As reported for The New American on September 30, New York Archbishop Timothy Dolan took issue with President Obama’s unwillingness to uphold the 1996 “Defense of Marriage Act,” which was signed into law by President Clinton. Dolan’s September 26 talk —“The Ring Makes a Difference”— denounced Obama’s effort to "redefine" marriage through his support of “same-sex” unions, declaring Obama’s policy to be an “ominous threat to religious liberty.” As the Poughkeepsie Journal noted after Dolan’s speech:
Dolan said the defense of marriage was not simply a religious issue, but an American issue. He defined marriage as a "natural law" created by God for the purpose of procreating children.
"Anything that tampers with this natural law places the human race in peril," he said, addressing a crowd of about 800 people. …
Dolan framed criticism aimed at the Catholic Church and opponents of same-sex marriage as an "ominous threat to religious liberty," warning of what he called "aggressive secularism."
He said, "America needs and depends upon a vigorous free exercise of religion."
However, the Obama administration’s approach to the “vigorous free exercise of religion” has been marked by an insidious shift in terminology, choosing to speak of “freedom of worship” instead of “freedom of religion.” Defending only “freedom of worship” would express a limitation of such freedom strictly to the confines of worship services and private devotion; “freedom of religion” is a vastly more expansive concept, recognizing that what the adherents of a religion believe has implications for every aspect of their lives.
While Archbishop Dolan spoke about the dangers posed by President Obama’s decision to abandon a defense of the Defense of Marriage Act, the administration appears to be meeting such criticism with stonewalling and obfuscation. According to an article from CNSNews, Obama’s Press Secretary attempted to avoid giving a substantive answer to CNSNews’ inquiries regarding the President’s reaction to the archbishop’s criticism:
At the White House on Monday, CNSNews.com asked Press Secretary Jay Carney: “Archbishop Timothy Dolan, the president of the U.S. Conference of Catholic Bishops, recently wrote a letter, Sept. 20, to the president in which he said that for the administration and the Justice Department to equate support for DOMA with unconstitutional discrimination would — quoting from the letter — ‘precipitate a national conflict between church and state.’ Does the president support fully the DOJ and HHS policies that some Catholic leaders take issues with?”
Without addressing the letter from Dolan directly, Carney repeated the president’s support for not defending DOMA, which was passed by Congress and signed into law by President Bill Clinton in 1996. Carney said that Obama “supports the policies of his administration. He supports the position we’ve taken on not defending DOMA. So I’m not sure what positions —.”
While the President’s Press Secretary hems and haws in his defense of Obama’s unwillingness to uphold the law, the U.S. Conference of Catholic Bishops is organizing to confront the administration. As David Gibson wrote in an article (“Catholic bishops up the ante in fight with Obama”) for Christian Century:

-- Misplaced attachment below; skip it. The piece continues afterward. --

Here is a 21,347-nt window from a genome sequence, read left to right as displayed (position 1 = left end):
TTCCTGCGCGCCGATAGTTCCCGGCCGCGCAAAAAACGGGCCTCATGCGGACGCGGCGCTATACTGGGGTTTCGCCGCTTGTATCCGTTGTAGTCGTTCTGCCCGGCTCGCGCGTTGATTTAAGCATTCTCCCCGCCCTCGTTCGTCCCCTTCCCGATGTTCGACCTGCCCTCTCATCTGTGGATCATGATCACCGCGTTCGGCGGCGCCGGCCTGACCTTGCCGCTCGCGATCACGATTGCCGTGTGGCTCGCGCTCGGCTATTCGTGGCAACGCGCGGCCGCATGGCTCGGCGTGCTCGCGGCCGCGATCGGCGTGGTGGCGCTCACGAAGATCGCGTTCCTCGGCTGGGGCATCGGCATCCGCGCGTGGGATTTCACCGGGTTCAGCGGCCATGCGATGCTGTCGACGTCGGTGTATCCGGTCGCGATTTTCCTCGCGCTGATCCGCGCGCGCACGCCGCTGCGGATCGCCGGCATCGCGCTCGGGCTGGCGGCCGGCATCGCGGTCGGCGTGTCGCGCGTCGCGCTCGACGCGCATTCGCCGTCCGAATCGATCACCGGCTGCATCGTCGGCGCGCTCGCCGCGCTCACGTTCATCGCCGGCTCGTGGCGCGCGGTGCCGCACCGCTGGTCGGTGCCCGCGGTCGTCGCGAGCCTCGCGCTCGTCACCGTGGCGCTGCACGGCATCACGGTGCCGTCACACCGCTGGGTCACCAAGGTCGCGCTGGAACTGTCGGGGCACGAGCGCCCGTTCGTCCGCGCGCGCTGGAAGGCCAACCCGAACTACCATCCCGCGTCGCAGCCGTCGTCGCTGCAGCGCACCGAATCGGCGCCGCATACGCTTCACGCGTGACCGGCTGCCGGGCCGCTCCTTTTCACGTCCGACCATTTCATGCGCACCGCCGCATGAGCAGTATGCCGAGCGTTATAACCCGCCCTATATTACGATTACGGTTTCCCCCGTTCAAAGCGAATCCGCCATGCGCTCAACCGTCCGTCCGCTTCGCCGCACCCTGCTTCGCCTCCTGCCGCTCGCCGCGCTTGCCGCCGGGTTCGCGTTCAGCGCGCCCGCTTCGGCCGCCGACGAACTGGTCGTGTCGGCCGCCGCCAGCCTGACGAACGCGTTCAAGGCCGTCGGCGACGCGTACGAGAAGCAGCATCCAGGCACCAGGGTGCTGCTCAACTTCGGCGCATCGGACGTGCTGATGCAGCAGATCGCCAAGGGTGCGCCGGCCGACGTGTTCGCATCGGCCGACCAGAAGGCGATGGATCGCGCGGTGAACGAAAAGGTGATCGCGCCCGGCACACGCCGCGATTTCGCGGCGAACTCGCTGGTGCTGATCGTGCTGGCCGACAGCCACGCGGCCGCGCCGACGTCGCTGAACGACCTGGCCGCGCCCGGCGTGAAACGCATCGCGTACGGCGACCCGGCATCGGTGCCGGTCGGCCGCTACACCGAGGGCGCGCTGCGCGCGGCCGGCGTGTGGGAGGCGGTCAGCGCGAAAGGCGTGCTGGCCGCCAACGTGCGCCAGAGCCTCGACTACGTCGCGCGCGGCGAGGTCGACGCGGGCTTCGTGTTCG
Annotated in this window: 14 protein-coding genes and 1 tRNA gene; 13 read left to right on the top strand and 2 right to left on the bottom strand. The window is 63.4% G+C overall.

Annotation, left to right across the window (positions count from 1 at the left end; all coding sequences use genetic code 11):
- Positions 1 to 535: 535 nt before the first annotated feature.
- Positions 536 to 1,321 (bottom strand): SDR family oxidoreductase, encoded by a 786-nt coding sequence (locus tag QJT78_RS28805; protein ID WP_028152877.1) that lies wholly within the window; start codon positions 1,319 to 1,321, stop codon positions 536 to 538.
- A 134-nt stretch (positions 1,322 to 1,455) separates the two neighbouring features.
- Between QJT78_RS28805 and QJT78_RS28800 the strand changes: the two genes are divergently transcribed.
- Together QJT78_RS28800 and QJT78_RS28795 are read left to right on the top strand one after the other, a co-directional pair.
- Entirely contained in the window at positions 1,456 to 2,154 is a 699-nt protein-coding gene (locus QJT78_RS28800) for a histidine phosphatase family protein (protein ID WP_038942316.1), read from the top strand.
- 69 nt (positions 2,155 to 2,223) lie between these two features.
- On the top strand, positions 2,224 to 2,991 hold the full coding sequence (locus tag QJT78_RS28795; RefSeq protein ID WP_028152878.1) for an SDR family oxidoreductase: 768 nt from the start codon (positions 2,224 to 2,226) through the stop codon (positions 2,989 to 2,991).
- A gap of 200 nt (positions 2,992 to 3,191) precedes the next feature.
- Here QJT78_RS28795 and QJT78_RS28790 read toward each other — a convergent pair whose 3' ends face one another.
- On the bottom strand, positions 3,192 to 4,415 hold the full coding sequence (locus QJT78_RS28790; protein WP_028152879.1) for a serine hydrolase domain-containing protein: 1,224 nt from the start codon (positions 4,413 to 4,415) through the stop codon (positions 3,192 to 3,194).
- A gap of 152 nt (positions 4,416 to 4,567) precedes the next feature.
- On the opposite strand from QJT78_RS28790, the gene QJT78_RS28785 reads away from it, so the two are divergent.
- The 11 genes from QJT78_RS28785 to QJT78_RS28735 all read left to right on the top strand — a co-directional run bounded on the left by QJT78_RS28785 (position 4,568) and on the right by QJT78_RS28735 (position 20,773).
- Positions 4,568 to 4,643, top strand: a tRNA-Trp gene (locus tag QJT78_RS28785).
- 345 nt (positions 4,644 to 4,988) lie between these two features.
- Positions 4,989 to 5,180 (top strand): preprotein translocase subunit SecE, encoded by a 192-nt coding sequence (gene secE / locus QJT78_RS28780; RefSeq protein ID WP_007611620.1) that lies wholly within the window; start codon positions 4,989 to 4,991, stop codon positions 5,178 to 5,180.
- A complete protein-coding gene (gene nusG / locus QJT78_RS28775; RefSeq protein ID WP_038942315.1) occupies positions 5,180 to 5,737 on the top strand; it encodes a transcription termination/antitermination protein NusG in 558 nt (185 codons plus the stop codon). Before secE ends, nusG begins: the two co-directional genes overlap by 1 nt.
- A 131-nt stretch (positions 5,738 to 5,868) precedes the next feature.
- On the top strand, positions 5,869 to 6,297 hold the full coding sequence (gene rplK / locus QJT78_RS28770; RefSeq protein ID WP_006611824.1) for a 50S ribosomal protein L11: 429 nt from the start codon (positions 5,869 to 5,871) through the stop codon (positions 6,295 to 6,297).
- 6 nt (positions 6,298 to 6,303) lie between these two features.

U.S. Catholic bishops, concerned about Obama administration policies on birth control and gay rights that they say see as an unprecedented "assault" on the rights of faith groups, have established a watchdog panel to combat threats to "religious freedom."
The new Ad Hoc Committee for Religious Liberty was launched by the U.S. Conference of Catholic Bishops and unveiled by the USCCB's president, Archbishop Timothy Dolan of New York, on Friday (Sept. 30).
The establishment of a committee — which signals a top priority for the hierarchy — represents another escalation in the Catholic bishops' increasingly tense and public battle with President Obama as the 2012 presidential campaign season gets underway.
Citing the famous preamble to the Declaration of Independence, Dolan wrote that the rights of "life, liberty, and the pursuit of happiness" are now "increasingly and in unprecedented ways under assault in America" because of administration policies.
Bishop William Lori of Bridgeport, Conn. [photo above], will chair the new committee, which will include two full-time staffers, a lawyer with expertise in religious freedom, and a lobbyist "who will handle both religious liberty and marriage issues," the USCCB said.
Lori, who like Dolan lost a bid to stop legalized gay marriage in his state, said the committee aims to protect "the rights of believers of any religious persuasion or none."
However, contrary to Gibson’s assertion that the action undertaken by the bishops constitutes an “escalation,” the fact is that the Ad Hoc Committee for Religious Liberty is an attempt to respond to President Obama’s ongoing assault on traditional marriage. Although Gibson seeks to frame the committee in terms of the upcoming presidential election year, the crises which Barack Obama has initiated on numerous fronts — including the faith and morals of American Christians of many denominations — is responsible for an inevitable reaction by Roman Catholic bishops and other religious leaders who are appalled that the elected leader of these United States has so far departed from his oath of office that he has declared himself unwilling to uphold a law which even one of his most liberal predecessors signed and upheld.
As the implications of Obama's reduction of “freedom of religion” to mere “freedom of worship” become more readily apparent, it can only be hoped that Americans will not remain impassive in the face of a further erosion of their fundamental liberties.
Photo: Bishop William Lori of Bridgeport, Conn., who is also the Supreme Chaplain of the Knights of Columbus, will chair the new committee.